Al and Jess LaFountain review artwork created by students in their Adirondack Arts & Science Day Camp, which has been hailed by area parents. The educational summer school is held in the old Adirondack hamlet schoolhouse. Volunteers who rehabilitated the sturcture for a community center recently aired their complaints to the town board — which rents out the building — that the day camp's use of the building during the summer is hampering its use by civic groups. Students pictured are: Avril LaFountain, Karli Wood, Teddy Fleming, Owen Fleming,Devin Clench-Matteo, Izzy LaFountain and Gracie Staunches.
The proprietors of a children’s summer day camp situated in a former local schoolhouse they are renting from the Horicon town government found themselves at odds recently with local volunteers who have been rehabilitating the structure as a community center.
At the Horicon town board meeting held July 19, the day camp’s operators and the volunteers offered differing opinions about how the building should be used.
The enterprise, known as Adirondack Arts & Science Day Camp, offers educational enrichment opportunities for children from kindergarten age through grade seven.
Al and Jess LaFountain operate the camp for five weeks during the summer.
Last year, they operated their day camp in the pavilion behind the Horicon Town Hall in Brant Lake, which Al LaFountain said was problematical, because wind and rain would often blow through the structure and disrupt the children’s activities.
The move to the old Adirondack hamlet schoolhouse, LaFountain said, improved student safety due to eliminating the need to cross Rte. 8 for trips to the beach, and the building in Adirondack now offered sanitary and convenient bathroom facilities.
However, several volunteers who worked on rehabilitating the building said that the town’s rental of the schoolhouse to the couple for five prime summer weeks prevented use of the building for meetings of civic and social groups, as was originally intended.
Michelle Montague, a parent of one of the students, said her child enjoyed the camp experiences immensely, and the enterprise should be allowed to fully use the facilities.
“This camp is providing a safe, happy, enriching environment,” she said, noting that the children were learning civic responsibility and helping the town by cleaning up the local roadside. In an environmental project, the students had picking up and disposed of a considerable amount of trash.
The children also helped remove invasive Japanese Knotweed from the park in the hamlet of Adirondack.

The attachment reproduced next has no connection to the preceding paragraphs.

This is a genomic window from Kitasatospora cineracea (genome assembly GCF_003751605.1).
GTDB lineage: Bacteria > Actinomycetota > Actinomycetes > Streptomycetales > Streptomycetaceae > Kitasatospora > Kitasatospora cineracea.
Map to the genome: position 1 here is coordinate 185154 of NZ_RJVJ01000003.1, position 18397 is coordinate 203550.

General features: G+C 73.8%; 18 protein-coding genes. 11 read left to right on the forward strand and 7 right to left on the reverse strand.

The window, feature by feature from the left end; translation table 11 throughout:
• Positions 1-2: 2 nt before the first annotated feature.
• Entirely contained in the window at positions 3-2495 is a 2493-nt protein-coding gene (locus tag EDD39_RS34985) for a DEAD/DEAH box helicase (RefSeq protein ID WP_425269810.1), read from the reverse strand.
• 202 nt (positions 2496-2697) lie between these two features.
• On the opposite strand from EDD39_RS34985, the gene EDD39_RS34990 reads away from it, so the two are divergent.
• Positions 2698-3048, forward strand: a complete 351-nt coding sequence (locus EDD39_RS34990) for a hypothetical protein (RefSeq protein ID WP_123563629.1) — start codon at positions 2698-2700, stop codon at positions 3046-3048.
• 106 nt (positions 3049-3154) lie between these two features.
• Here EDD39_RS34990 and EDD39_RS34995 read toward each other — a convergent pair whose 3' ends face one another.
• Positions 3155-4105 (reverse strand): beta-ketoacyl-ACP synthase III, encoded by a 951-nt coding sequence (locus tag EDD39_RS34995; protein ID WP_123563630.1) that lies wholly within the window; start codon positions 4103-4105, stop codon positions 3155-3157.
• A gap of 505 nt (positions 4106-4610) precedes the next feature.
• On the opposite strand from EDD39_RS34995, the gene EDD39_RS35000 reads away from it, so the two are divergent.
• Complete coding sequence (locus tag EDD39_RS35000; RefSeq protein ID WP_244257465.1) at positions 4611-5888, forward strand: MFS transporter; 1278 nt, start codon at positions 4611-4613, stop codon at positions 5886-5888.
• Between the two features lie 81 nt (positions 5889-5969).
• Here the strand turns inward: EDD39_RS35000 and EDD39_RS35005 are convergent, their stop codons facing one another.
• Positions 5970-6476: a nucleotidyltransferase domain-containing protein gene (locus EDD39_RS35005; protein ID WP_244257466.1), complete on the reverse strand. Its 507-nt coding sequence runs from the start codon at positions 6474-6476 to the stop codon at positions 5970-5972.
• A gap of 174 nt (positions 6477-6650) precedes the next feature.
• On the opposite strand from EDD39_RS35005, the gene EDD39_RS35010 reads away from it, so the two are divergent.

Montague, as well as a town board member, said that the day camp offered the only local summer educational program in Horicon, and parents would otherwise have to send their children to Chestertown or beyond for the experiences the camp offered.
“We want to keep our youth here,” she said.
One of the volunteers, Vince Blando, said the purpose of the building had been bypassed by the board. “The schoolhouse was to be a community center, used by groups for short periods of time,” he said. Another volunteer, Jane Smith, noted the hundreds of hours invested by community members into the building, which was now being used primarily to host a private business.
Others said that the school supplies and curriculum materials remaining in the building made it difficult for groups to meet without disturbing the ongoing school projects. A local resident suggested that the day camp proprietors store the materials over weekends, so other groups could meet and conveniently conduct their functions, which Jess LaFountain agreed to.
“You call use, we’ll clean it out — we’re not here to make things difficult,” she said. “We’re providing something the local kids don’t otherwise have here.”
Rebecca Hopper, parent of a student, praised the day camp program.
“They teach respect, citizenship and a sense of community,” she said. “It’s an amazing program.”
Tom Magee, chairman of the Gore Mountain Region Community Fund which awarded a grant for the schoolhouse’s renovation, spoke up after listening to the controversy on how the building should be best utilized.
“I’m happy that I’ll be reporting to my group that the building and our funds are being used well,” he said.